Colorado native Kirstyn Johnson would love to be an astronaut. As junior in aerospace engineering sciences at CU-Boulder, she has been gaining the experience she needs to follow her dream by working at BioServe Space Technologies. She helped to develop hardware for STS-134, the second-to-last space shuttle to the International Space Station. The payload included spiders to see how they adapt to the ISS microgravity environment, focusing on the fabrication of their webs. Plant seeds also on STS-134 will be studied with planting and experiments starting in September when school children can be involved.
“The opportunities are amazing,” says Johnson, “and there are so many people willing to let you have these cool experiences. I’ve participated in Mission Operations in BioServe, and at Space Grant I was project manager on RocketSat. Our team worked together for a year, building an attitude determination system to characterize the rocket’s flight. We launched our payload this summer out of Wallops Flight Facility.”
Johnson was chosen by the AES department chair to represent AES at the Georgia Tech School of Aerospace Engineering symposium held in June, “The Space Shuttle: An Engineering Milestone.”
The symposium brought together high-ranking personnel from NASA, Lockheed Martin, and Boeing with students from across the nation to “hand off” space exploration to a new generation. Astronauts, program managers, chiefs and directors of various NASA and industry departments discussed with the young people the problems and triumphs encountered in their careers, emphasizing the need to really communicate, use checklists, and follow procedure.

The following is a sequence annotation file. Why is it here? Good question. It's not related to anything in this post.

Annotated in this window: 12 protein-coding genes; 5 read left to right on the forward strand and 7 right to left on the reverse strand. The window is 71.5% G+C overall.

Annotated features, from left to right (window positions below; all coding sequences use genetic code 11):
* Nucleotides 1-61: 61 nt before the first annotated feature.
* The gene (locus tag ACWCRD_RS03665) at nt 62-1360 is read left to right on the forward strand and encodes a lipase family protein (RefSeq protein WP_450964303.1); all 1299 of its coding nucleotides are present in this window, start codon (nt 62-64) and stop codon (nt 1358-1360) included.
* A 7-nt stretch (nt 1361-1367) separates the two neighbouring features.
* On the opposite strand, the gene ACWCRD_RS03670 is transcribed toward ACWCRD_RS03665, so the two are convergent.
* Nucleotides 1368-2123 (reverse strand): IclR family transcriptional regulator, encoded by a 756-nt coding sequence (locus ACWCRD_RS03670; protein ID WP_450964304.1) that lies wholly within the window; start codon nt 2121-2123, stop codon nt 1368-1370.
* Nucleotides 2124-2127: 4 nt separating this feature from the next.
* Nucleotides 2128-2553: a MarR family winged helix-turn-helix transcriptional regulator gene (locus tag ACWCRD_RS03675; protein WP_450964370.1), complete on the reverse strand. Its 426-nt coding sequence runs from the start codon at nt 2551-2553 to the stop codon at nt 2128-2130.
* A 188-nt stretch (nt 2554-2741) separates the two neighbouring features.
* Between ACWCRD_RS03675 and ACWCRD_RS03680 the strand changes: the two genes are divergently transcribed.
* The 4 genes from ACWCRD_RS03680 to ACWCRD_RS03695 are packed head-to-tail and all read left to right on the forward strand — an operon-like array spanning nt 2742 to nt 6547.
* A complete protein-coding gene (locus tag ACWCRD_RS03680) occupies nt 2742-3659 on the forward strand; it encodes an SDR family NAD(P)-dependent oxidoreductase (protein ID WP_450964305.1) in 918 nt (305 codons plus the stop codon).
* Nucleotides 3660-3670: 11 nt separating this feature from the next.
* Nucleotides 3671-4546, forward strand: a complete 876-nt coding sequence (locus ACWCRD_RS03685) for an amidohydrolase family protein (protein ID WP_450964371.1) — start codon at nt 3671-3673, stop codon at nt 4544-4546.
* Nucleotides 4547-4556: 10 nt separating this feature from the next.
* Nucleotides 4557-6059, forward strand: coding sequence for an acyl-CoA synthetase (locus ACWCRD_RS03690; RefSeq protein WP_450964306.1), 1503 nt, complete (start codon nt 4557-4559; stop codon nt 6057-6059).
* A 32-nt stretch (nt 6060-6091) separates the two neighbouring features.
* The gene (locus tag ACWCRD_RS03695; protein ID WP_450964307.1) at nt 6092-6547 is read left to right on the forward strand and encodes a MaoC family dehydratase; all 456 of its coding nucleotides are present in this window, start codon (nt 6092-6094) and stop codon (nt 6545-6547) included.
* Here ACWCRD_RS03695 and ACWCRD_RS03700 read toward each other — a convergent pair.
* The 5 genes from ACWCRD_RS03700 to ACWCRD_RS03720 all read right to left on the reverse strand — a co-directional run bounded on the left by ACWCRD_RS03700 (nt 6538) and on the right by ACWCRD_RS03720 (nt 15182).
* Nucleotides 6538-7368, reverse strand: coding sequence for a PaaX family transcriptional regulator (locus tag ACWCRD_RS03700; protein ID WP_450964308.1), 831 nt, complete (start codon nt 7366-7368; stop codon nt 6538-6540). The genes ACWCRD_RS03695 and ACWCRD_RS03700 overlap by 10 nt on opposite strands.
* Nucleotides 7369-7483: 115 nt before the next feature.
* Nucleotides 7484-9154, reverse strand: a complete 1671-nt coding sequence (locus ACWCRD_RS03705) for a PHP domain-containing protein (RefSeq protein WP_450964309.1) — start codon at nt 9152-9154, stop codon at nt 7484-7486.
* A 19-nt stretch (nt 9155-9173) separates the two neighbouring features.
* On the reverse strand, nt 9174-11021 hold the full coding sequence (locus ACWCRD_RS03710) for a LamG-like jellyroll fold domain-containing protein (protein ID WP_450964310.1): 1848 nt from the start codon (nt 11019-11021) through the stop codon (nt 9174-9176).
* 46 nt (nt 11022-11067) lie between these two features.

“Meeting students from around the country was my favorite part,” says Johnson. “It was great to talk to them about their college careers, and where they want to go after graduation. Some of them are coming out for the Space Vision Conference that SEDS [the Students for the Exploration and Development of Space] will host in October. Boulder was picked for 2011.”
Johnson says the other students in AES as “awesome” and the program takes a lot of hard work, “but this results in a tight group of aero kids that make it through together. It builds a lot of camaraderie.”
Her future plans are to work for NASA on human space flight and physiology applications for interplanetary exploration. Her experiences in AES seem well positioned to get her there.
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